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Digital replication of infrastructure networks could avert service delivery failures

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Bonga Ntuli is the Director of the Infrastructure Business Unit at Royal HaskoningDHV Southern Africa, an independent, international engineering and project management consultancy with 140 years of experience and 6,000 colleagues across the globe.

With a digital twin of a city or town’s existing infrastructure networks, decision-makers at municipal, provincial and national level can use live data to identify where maintenance is needed and even predict where breakdowns typically occur.

The just-concluded local government elections in South Africa have shone a spotlight on what is working in our towns and cities – and, more importantly, what is not.

Regardless of which parties end up running our country’s numerous hung municipalities, there will be a new term of administrations across the board. When it comes to managing issues such as water leaks and potholes, this presents an opportunity to reset the infrastructure management of our towns and cities.

And this is where technologies such as digital twins can assist greatly.

A digital twin is a digital replica of physical assets, such as buildings or water pipe networks. By sharing data between the virtual and real-world environment, municipalities, city planners, and private companies can preempt issues through proactive maintenance.

This not only extends the life of our infrastructural assets but also prevents downtime and financial losses associated with unexpected breakdowns. More cities around the world, like Singapore, are using this technology extensively.

But this tech is not just for First World environments. It can be equally applied in developing countries like South Africa where it can help our towns and cities get ahead with the infrastructure that they already have.

Two practical ways in which it can help our towns and cities is with managing our road and water infrastructure.

Potholes and traffic

With a digital twin of a city or town’s existing road network, decision-makers at municipal, provincial, and national level can use live data to identify where maintenance is needed and even predict where the formation of potholes typically occurs.

A digital twin can further help towns and cities divert traffic for safety and efficiency reasons, and attend to physical hazards much faster.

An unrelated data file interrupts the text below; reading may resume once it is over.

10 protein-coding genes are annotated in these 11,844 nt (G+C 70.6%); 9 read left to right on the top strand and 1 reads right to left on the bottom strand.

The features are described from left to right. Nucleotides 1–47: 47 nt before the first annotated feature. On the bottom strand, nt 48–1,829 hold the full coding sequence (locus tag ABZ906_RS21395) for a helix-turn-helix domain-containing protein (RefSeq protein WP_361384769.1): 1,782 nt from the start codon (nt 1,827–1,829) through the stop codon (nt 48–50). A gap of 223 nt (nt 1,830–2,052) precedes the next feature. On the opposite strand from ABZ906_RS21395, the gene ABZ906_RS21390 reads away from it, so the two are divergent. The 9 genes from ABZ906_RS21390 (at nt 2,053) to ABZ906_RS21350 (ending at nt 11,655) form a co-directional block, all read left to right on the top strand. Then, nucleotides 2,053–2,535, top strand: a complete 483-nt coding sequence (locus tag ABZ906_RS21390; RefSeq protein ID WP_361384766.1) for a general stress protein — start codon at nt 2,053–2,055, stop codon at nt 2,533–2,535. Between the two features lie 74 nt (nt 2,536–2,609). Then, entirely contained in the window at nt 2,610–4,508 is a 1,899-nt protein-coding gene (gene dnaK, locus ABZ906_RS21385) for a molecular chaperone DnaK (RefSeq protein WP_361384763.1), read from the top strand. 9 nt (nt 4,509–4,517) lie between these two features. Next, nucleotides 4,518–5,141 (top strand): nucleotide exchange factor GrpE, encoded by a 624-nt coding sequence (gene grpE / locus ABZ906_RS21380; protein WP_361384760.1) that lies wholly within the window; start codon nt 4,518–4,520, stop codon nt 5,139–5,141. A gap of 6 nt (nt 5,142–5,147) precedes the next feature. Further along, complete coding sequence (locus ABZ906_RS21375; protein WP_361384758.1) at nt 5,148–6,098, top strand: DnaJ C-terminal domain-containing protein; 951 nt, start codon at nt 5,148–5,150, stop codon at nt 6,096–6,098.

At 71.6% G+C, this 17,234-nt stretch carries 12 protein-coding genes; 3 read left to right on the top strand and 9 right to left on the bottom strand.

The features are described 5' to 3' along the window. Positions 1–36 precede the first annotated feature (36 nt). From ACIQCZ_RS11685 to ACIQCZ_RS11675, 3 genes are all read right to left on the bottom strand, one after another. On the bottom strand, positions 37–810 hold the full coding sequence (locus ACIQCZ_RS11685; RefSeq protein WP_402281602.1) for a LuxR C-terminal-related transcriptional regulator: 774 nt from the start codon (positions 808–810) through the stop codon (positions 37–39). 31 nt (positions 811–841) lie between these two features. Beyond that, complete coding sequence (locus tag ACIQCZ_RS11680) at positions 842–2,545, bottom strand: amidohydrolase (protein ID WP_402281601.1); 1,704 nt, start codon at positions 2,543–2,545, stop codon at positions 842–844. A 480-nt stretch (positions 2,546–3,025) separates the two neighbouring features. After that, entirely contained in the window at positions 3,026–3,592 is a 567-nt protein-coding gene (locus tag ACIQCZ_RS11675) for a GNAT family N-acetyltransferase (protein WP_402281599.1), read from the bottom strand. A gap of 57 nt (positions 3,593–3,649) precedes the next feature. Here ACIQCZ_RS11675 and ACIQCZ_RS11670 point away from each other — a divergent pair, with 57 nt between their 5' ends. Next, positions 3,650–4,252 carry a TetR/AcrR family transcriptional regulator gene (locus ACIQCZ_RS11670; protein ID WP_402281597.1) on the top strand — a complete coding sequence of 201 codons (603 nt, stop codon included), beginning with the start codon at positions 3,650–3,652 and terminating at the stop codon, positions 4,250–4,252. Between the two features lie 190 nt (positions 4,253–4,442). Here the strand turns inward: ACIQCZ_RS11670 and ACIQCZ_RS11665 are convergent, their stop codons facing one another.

Other practical interventions include testing variable speed limits and sharing information with GPS services to reroute traffic around temporary congestion points.

All of this can help our towns and cities save money by managing their existing road infrastructure in a far better way.

Burst water pipes and flow disruptions

South Africa is already among the driest countries on Earth, with rainfall far below the global average. Added to this, South Africa loses around 1.1 million litres of water every year due to leaky pipes and reservoirs, according to former human Settlements, Water and Sanitation Minister Lindiwe Sisulu.

Much of South Africa’s stormwater, water provision, and sewerage infrastructure is decades old, and a lot of it is structurally compromised. The added challenge is that many municipalities don’t know where their pipelines are because records have been lost or are outdated.

However, engineers can send sensors into a water pipe network to determine a pipe’s location, size and capacity. Engineers can then use this information to build an accurate digital twin of the existing system. This can help to predict and manage demand and pressure, implement just-in-time maintenance, and avoid outages caused by bursts or leaking pipes.

Digital twins could give citizens a visual representation of infrastructure and essential services, thereby giving them a better understanding of the work municipalities are doing and planning.

Taking stock

These are just two small ways in which digital twins can make a difference in South Africa.

These benefits can extend to providing an accurate overview of state assets, and even creating an audit trail to help curb problems such as corruption and wasteful expenditure. This can benefit all stakeholders – including investors, citizens, and governments – with knowing that local funds will be properly utilised. It can also help break the dependency on paper-based data and bring local governments fully into the data-driven age.

Digital twins can further help create more jobs. More people will be needed to scan and capture data from buildings, install IoT (Internet of Things) sensors and devices, analyse the information, and make decisions about how assets should be used and maintained.

Digital twin technology has the potential to be a force for good in South Africa, promoting better service delivery and assisting with improved quality of life for our population. South Africa is missing an opportunity if this is not considered in the near future. DM

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